It's the first weekend of the Spring school holidays in Queensland. There's light rain outside with more predicted. For a family who, like many others across rural Australia, has experienced more than their fair share of drought over the past ten years it's good to have a wet start to the growing season. I want to let you into our world on this Sunday morning. A special day for me - one to be remembered. Not because it's a birthday or some special occasion but simply because we're all here together - happy, healthy and contributing in our own way to life on the farm.
Yesterday Warren and I had a 'play' with Humbug, our popular Aniseed and Spearmint soap. It was already pretty, with swirls of white and black oxide but we were looking for more of a striped look. It's a big risk playing with a batch of seven kilos but on cutting this morning we were delighted with the result. What do you think?
We're a bit spoilt for fresh fruit and veges on the Granite Belt. Although we do sometimes source our fruit and veg straight from local growers, more often we call in to see local character Sam Giacca at The Summit Fruit Shop. Sam sources everything he possibly can locally and clearly labels local product in his fruit shop. Sam also sources quality fruit and veges such as tomatoes and corn that we can't grow over winter in the Granite belt. He's a great bloke with a big heart and he always manages to tuck something extra into our weekly supplies. Sometimes he sneaks out to the car to slip a punnet of strawberries to the girls. This week Sam generously gave us this lovely box of tomatoes with our order, as he knows we love to bottle them or make pasta sauces. Warren and Emily were in charge of removing skins.
Jess and Hannah were in charge of pureeing the tomatoes. Far from being child labour, these girls absolutely love helping out in the kitchen. I suppose jamming whole tomatoes down a shute and watching them come out the end holds a certain fascination for littlies.
I was feeling a little bored with the usual bread I've been making so thought I'd glam it up a bit for Sunday lunch. I was really putting our small kitchen under pressure, with four people already in there but I managed to find a small clean corner to make messy. After making a dough in the bread maker using organic Kialla Pure flour I split the batch in half. I spread the dough and rolled corned meat and pickle in one and a mixture of cinnamon, fruit, apple concentrate and pecan nuts in the other. Being a little chilly due to the rain (and 'cos I always leave it too long before starting my dough) I'm speeding things up a little in front of the fire.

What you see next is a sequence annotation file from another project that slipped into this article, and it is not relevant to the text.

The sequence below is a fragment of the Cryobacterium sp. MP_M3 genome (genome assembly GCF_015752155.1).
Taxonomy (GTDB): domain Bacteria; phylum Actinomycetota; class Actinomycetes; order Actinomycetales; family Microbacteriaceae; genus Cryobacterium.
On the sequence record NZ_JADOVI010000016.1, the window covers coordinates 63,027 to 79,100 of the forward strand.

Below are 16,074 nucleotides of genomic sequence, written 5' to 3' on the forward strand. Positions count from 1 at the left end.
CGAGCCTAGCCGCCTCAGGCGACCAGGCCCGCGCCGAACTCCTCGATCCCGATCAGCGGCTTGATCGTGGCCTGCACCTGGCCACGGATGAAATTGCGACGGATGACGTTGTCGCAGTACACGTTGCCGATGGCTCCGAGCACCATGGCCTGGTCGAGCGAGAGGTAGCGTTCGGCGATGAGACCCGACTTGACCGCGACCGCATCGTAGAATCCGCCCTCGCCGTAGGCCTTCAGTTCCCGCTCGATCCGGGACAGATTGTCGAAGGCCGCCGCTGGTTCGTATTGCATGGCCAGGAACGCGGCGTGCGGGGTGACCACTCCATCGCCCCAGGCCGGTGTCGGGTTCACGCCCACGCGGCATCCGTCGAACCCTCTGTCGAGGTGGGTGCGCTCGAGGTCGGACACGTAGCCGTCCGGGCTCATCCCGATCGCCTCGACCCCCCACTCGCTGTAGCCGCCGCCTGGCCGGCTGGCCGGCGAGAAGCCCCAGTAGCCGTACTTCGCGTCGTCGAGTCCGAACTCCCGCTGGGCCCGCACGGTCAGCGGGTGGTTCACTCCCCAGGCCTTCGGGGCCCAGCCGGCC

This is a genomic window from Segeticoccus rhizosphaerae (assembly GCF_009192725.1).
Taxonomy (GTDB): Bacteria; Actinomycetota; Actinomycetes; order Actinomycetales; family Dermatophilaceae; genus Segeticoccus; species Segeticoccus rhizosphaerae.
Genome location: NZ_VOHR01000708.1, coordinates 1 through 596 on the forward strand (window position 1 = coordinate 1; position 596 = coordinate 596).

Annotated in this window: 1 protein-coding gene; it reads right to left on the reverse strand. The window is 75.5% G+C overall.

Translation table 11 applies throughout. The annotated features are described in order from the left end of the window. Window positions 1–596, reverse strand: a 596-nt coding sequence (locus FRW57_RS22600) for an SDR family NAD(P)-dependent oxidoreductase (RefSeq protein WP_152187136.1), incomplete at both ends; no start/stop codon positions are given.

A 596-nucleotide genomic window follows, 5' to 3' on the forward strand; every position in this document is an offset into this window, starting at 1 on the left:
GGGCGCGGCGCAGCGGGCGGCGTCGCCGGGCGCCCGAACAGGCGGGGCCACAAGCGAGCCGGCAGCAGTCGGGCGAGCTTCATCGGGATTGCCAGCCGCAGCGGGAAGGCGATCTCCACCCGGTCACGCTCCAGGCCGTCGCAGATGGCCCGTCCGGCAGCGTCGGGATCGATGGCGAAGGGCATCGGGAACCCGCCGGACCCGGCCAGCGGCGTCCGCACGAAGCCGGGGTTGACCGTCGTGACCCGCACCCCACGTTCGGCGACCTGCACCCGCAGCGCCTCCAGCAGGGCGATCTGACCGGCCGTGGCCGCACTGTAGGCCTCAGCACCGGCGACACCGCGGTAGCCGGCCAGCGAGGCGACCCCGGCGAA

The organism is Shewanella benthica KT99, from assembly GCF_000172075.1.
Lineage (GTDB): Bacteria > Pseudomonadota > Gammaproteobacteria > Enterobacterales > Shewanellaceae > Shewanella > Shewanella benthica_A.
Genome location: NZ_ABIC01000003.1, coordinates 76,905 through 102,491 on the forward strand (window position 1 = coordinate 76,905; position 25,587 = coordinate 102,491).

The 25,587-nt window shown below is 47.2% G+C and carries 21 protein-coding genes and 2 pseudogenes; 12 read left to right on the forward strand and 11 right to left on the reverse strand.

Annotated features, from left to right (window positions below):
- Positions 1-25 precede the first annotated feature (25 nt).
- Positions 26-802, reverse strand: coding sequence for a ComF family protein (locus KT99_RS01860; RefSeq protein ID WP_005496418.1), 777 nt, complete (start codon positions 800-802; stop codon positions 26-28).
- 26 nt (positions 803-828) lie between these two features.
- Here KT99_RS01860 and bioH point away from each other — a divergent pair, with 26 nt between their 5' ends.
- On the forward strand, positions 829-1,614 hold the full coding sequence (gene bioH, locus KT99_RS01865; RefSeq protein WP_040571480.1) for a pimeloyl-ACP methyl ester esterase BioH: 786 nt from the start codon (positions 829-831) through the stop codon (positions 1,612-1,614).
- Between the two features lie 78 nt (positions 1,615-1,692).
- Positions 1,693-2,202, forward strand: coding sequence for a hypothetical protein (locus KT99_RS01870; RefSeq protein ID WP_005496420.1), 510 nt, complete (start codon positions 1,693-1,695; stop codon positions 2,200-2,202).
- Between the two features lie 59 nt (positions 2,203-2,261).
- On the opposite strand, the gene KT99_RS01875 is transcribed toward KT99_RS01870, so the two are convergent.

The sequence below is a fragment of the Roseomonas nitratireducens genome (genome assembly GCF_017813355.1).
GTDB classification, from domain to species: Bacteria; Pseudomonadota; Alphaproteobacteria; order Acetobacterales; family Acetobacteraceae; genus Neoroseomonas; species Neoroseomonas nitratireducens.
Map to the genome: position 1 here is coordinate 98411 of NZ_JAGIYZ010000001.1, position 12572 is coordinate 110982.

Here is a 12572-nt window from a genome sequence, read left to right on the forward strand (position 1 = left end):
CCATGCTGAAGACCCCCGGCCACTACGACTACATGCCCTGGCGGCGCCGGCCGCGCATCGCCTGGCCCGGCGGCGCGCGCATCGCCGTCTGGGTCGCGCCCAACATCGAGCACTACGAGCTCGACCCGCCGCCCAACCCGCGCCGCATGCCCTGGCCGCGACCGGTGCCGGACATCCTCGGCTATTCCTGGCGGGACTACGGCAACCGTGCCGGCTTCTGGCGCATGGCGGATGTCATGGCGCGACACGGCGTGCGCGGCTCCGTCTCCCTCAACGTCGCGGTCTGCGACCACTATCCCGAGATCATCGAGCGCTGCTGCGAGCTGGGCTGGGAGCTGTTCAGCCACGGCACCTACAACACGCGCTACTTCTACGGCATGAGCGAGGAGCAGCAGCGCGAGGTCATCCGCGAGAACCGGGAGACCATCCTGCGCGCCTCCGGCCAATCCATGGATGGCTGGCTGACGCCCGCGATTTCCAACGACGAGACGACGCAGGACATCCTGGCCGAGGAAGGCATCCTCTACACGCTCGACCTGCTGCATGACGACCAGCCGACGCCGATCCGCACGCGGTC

Yesterday I cut out this beautiful Japanese Kokka double gauze fabric I bought from Earthgirl Fabrics. I've really been drawn to these peasant style dresses and Emily was so excited when I showed her the fabric that I got straight too it. Despite my best efforts the pink band was slightly out of line when she did her final 'try on' last night. I nearly let it go because the pattern said this simple dress should take about 2 hours and I was already on overtime but Warren patiently unpicked the offending section and repinned it for me. I'm off to sew the last few stitches in place while the rolls finish rising.
I wanted to share this day with you, but I also want you to know that, like you, we have our ups and downs, triumphs and struggles, happiness and sadness. I know that tomorrow will be different to today. For me, what's important is that this precious moment in time, however mundane and ordinary, is what sustains me during the difficult times. Thank you for visiting.
PS. Our black orpington chicken, Shirley, died today. She'd been quiet for a few days. We isolated her and made sure she was clean, warm and comfortable but sadly she wasn't alive when Hannah went to check on her this morning. All the others seem happy and healthy and I've read that chickens are vulnerable to illness so we're hoping this will be an isolated case.